…to look into the break is in fact to look towards a horizon in which detail disappears into confusion, into chaos. It is to look into a Body without Organs, through which one may deterritorialize by relative degrees, moving around to gain further clarity and to provoke a response, to feel its unique texture and possibilities.

This is not to deny irreversibility or real time. Or indeed that individual A may never become individual B because in doing so individual B is destroyed (which amounts to saying that there is no possible world in which A = B, the difference being absolute). Rather, we can say that there are different kinds of irreversibility. Each exchange with the Body without Organs, the horizon, is itself a different recipe of irreversibility. There are as many such recipes as there are events. In some cases they tend towards entropy. In other cases they provoke outbursts of creativity. Even the individual that seeks never to enter into the exchange, that seeks isolation in the safety of its refrain and turns chaos away with large blocks of redundancy, in fact engages in a brutal interchange with the Body without Organs and provokes a response. In all cases, whether convoluted or relatively direct, the interchange between individual and Body without Organs operates an eventual non-linear effect throughout, resulting in complex but irreversible involutions specific to each unique assemblage. Singular and multiplicitous continua of disappearance.

Importantly, we shouldn't deny the possibility of the kind of 'foundational break' described above as a confused concept of singularity. Rather, consider that such behaviour may occur in certain types of system, such as those in which large blocks of redundancy create highly isolated individuals. This is not however typical, merely one specific type of event. It is interesting to speculate about why philosophy, and so many other aspects of modern Capitalism should raise such a rare case to the level of a universal. We seem obsessed with apocalyptic events, with foundational breaks.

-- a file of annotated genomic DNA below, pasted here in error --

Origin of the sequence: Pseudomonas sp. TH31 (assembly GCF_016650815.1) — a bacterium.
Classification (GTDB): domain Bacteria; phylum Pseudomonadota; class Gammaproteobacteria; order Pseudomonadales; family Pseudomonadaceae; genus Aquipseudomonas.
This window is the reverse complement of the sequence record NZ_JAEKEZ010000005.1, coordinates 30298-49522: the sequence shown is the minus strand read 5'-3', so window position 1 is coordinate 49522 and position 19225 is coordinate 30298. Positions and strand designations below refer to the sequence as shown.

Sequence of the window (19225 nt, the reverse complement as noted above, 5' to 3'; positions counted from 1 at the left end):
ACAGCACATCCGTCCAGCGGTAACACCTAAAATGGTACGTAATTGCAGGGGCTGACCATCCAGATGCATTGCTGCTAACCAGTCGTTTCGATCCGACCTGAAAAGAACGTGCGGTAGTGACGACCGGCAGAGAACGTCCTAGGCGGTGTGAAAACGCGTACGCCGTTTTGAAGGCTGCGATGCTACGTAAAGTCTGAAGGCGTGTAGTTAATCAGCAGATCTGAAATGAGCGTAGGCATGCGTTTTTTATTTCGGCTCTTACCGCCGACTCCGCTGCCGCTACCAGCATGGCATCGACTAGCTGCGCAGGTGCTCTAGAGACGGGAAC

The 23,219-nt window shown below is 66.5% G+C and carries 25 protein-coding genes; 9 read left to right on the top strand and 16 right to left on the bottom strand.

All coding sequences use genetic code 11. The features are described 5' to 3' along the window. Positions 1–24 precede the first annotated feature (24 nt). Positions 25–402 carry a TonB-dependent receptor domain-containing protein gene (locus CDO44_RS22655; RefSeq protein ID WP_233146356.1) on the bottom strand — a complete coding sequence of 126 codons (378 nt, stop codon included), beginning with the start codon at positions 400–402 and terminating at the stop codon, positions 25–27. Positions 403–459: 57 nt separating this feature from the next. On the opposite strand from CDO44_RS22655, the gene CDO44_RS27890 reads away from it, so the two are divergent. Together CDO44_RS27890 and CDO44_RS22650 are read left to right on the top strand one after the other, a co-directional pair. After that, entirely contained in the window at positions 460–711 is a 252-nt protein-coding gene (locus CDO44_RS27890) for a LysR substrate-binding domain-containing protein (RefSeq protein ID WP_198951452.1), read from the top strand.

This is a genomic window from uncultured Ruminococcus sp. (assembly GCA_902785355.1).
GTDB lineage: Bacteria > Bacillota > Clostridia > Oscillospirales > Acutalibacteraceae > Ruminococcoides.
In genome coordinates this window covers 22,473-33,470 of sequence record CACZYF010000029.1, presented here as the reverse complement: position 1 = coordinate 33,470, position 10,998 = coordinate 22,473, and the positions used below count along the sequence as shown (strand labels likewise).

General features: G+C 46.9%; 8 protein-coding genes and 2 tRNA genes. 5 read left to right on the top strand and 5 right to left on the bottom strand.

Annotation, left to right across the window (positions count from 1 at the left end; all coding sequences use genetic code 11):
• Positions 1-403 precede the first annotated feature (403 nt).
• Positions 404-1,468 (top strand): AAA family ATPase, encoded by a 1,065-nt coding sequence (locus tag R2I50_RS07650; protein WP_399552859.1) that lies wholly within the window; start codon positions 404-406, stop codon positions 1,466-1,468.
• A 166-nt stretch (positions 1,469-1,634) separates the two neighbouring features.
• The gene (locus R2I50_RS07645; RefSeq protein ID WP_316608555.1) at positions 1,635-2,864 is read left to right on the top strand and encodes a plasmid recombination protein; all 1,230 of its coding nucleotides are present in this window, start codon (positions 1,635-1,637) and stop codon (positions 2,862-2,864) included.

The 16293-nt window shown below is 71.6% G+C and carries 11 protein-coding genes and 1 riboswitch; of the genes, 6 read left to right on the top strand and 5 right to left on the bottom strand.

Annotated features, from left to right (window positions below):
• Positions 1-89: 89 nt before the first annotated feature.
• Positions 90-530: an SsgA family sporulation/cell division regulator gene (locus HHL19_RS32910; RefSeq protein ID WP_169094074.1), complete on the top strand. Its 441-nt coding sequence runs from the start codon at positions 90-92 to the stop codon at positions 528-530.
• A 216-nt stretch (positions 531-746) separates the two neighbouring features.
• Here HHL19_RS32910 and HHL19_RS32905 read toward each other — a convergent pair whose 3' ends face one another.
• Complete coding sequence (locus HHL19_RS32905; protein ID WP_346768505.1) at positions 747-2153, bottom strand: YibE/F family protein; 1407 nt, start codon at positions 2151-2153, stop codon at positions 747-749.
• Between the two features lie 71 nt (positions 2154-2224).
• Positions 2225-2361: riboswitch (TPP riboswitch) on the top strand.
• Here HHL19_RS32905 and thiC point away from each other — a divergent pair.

In what sense is the notion that philosophical concepts perform an absolute deterritorialization (D&G What is Philosophy?) also an expression of this fascination with destruction?

And in what sense does the statement "we never deterritorialize alone" (D&G ATP) – provide a model for passing into the BwO with concepts and artworks (monuments) as catalysts and helpers?


If you have something interesting to contribute to this, please contact me

March 04, 2005

Difference and Repetition, Nietzsche and the creative turn

Follow-up to Freeing the concept of creativity from the concept of possession from Transversality - Robert O'Toole